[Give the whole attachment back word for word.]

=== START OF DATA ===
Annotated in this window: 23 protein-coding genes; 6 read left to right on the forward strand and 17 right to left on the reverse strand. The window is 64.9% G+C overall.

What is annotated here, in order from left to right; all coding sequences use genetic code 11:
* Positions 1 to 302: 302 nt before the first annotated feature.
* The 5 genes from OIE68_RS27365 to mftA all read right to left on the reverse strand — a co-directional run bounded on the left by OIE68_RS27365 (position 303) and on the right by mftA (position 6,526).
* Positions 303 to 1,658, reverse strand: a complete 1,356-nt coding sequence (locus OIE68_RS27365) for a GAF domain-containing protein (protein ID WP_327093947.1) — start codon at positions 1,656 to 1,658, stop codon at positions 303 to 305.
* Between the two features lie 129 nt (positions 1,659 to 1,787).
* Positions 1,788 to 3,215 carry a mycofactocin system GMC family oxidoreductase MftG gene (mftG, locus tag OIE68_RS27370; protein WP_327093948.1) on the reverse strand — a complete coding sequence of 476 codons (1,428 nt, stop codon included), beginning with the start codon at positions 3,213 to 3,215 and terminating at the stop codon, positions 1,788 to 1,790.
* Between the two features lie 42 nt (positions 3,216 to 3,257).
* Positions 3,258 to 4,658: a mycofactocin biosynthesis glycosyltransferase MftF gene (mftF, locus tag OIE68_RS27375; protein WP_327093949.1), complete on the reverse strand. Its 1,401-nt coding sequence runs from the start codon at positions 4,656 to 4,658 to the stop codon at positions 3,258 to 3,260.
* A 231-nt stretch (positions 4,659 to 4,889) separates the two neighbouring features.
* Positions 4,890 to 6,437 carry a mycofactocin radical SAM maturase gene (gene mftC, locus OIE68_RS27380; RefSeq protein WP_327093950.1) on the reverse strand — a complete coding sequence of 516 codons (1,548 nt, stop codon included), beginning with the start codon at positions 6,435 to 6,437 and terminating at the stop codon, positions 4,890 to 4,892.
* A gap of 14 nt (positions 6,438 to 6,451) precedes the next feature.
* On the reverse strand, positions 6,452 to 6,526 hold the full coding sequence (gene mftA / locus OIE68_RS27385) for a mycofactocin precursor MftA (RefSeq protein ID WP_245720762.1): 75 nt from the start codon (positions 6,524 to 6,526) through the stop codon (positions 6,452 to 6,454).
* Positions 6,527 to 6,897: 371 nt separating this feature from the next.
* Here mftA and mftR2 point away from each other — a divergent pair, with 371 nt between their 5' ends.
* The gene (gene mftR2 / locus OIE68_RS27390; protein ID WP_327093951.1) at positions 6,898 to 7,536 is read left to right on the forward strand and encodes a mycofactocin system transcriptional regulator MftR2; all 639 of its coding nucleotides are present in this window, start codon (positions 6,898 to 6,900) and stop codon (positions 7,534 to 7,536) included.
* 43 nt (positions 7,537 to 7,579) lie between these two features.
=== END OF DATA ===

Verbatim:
Annotated in this window: 23 protein-coding genes; 6 read left to right on the forward strand and 17 right to left on the reverse strand. The window is 64.9% G+C overall.

What is annotated here, in order from left to right; all coding sequences use genetic code 11:
* Positions 1 to 302: 302 nt before the first annotated feature.
* The 5 genes from OIE68_RS27365 to mftA all read right to left on the reverse strand — a co-directional run bounded on the left by OIE68_RS27365 (position 303) and on the right by mftA (position 6,526).
* Positions 303 to 1,658, reverse strand: a complete 1,356-nt coding sequence (locus OIE68_RS27365) for a GAF domain-containing protein (protein ID WP_327093947.1) — start codon at positions 1,656 to 1,658, stop codon at positions 303 to 305.
* Between the two features lie 129 nt (positions 1,659 to 1,787).
* Positions 1,788 to 3,215 carry a mycofactocin system GMC family oxidoreductase MftG gene (mftG, locus tag OIE68_RS27370; protein WP_327093948.1) on the reverse strand — a complete coding sequence of 476 codons (1,428 nt, stop codon included), beginning with the start codon at positions 3,213 to 3,215 and terminating at the stop codon, positions 1,788 to 1,790.
* Between the two features lie 42 nt (positions 3,216 to 3,257).
* Positions 3,258 to 4,658: a mycofactocin biosynthesis glycosyltransferase MftF gene (mftF, locus tag OIE68_RS27375; protein WP_327093949.1), complete on the reverse strand. Its 1,401-nt coding sequence runs from the start codon at positions 4,656 to 4,658 to the stop codon at positions 3,258 to 3,260.
* A 231-nt stretch (positions 4,659 to 4,889) separates the two neighbouring features.
* Positions 4,890 to 6,437 carry a mycofactocin radical SAM maturase gene (gene mftC, locus OIE68_RS27380; RefSeq protein WP_327093950.1) on the reverse strand — a complete coding sequence of 516 codons (1,548 nt, stop codon included), beginning with the start codon at positions 6,435 to 6,437 and terminating at the stop codon, positions 4,890 to 4,892.
* A gap of 14 nt (positions 6,438 to 6,451) precedes the next feature.
* On the reverse strand, positions 6,452 to 6,526 hold the full coding sequence (gene mftA / locus OIE68_RS27385) for a mycofactocin precursor MftA (RefSeq protein ID WP_245720762.1): 75 nt from the start codon (positions 6,524 to 6,526) through the stop codon (positions 6,452 to 6,454).
* Positions 6,527 to 6,897: 371 nt separating this feature from the next.
* Here mftA and mftR2 point away from each other — a divergent pair, with 371 nt between their 5' ends.
* The gene (gene mftR2 / locus OIE68_RS27390; protein ID WP_327093951.1) at positions 6,898 to 7,536 is read left to right on the forward strand and encodes a mycofactocin system transcriptional regulator MftR2; all 639 of its coding nucleotides are present in this window, start codon (positions 6,898 to 6,900) and stop codon (positions 7,534 to 7,536) included.
* 43 nt (positions 7,537 to 7,579) lie between these two features.